By Dennis Tompkins
This is the time of year when many insect and disease pests will soon wake up and lick their chops as new growth emerges on trees and shrubs in our landscapes.
Some homeowners use pesticides to attempt to control these pests. However, before making final plans it is wise to understand some important facts.
What is a pesticide?
Pesticides are products used by humans to kill anything they consider a landscape problem – a weed, a bug or a fungus. The most common treatments include insect (insecticides), disease (fungicides) and weed killers (herbicides). Pesticides also include many household goods like bleach and other cleaning products to kill germs in our homes.
Who uses pesticides?
Did you know that homeowners use more pesticides than farmers in the Puget Sound area? While most homeowners are responsible, there are some who believe that “if one glug works, two must be better.” Not true!
What about farmers? Let’s face it, folks. When shopping for groceries, we would not purchase a scab-covered apple, a wormy ear of corn or an aphid-covered head of lettuce.
America’s farmers view pesticides as “crop protection insurance” for two reasons: 1) to produce the blemish-free, high-quality products we consumers demand; and 2) to help make their operations profitable to justify remaining in business. While the organic movement is growing, it is difficult to economically justify such practices in many instances.
Farmers consider themselves environmental stewards of the land. They do not wish to poison themselves, their workers, their land or the ultimate consumer.
How safe are pesticides?
Pesticide use can be a very emotional topic. The anti-pesticide crowd is quite vocal and sometimes controversial. Unfortunately, because of the rhetoric and fearmongering that often occurs, it can be difficult to sort out the facts and truly appreciate the contribution that pesticides have made to our standard of living and well-being.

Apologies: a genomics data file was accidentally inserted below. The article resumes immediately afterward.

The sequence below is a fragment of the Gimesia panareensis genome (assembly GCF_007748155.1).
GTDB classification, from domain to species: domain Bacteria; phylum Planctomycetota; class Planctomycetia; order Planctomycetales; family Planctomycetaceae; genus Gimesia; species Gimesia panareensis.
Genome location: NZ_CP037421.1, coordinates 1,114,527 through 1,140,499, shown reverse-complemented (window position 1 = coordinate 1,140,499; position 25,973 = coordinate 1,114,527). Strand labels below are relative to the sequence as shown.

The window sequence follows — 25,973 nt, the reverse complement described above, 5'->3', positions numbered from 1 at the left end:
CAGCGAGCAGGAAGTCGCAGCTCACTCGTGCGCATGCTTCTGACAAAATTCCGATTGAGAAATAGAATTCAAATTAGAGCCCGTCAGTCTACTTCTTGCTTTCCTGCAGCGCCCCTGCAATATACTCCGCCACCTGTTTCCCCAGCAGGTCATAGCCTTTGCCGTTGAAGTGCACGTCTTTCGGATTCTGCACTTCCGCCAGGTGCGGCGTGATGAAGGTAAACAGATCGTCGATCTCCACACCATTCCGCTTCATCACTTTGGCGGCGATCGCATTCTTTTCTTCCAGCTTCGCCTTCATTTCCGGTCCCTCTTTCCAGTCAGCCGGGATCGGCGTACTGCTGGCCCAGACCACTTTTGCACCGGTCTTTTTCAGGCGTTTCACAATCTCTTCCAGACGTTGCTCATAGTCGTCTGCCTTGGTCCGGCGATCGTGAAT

When used with care and according to labeled instructions, pesticides are quite safe. It is the rate of exposure, not the mere presence of pesticides, that should be of concern.
Many public agencies continuously monitor various sites to determine the presence of elements that might be of concern. The amounts in local waters are nearly always far below toxic levels.
Three rules for responsible use
- Determine the identity of the pest. This is often easier said than done. Master Gardener clinics, extension services and consultants are good sources for assistance.
- Learn which pesticides are legal and effective for the identified pest. This requires careful reading of pesticide labels.
- Apply the pesticides at the proper time. For example, if a treatment will only kill adult insects, do not apply it before they are present.
Generally, my first choice is to live with the problem if it does not threaten the health or appearance of a tree or shrub.
Fungicides are generally applied to prevent various diseases from infecting susceptible new leaves. Insecticides are most often used after an insect attack has become serious enough to warrant control. Weed killers can be used either before or after an offending plant has started growing – depending upon the weed and type of chemical.
Are spray services necessary?
Some homeowners use services that apply pesticides on a programmed schedule. These services have a real challenge because their success often depends upon weather conditions. Some pests have a narrow window of opportunity for effective control. If foul weather prevents applications within these windows or if rain occurs shortly following application, the treatments may not work.
Homeowners place great trust in such services. However, it is a good idea to inquire and be aware of the chemicals to be used and the pests that are targeted. A greater understanding of a spray program will help homeowners to decide if it is truly appropriate for their individual circumstances.
Dennis Tompkins, a Bonney Lake resident, is an ISA certified arborist and ISA qualified tree risk assessor. He provides small-tree pruning, pest diagnosis, hazard tree evaluations, tree appraisals and other services for homeowners. Contact him at 253-863-7469 or email at firstname.lastname@example.org. Website: evergreen-arborist.com.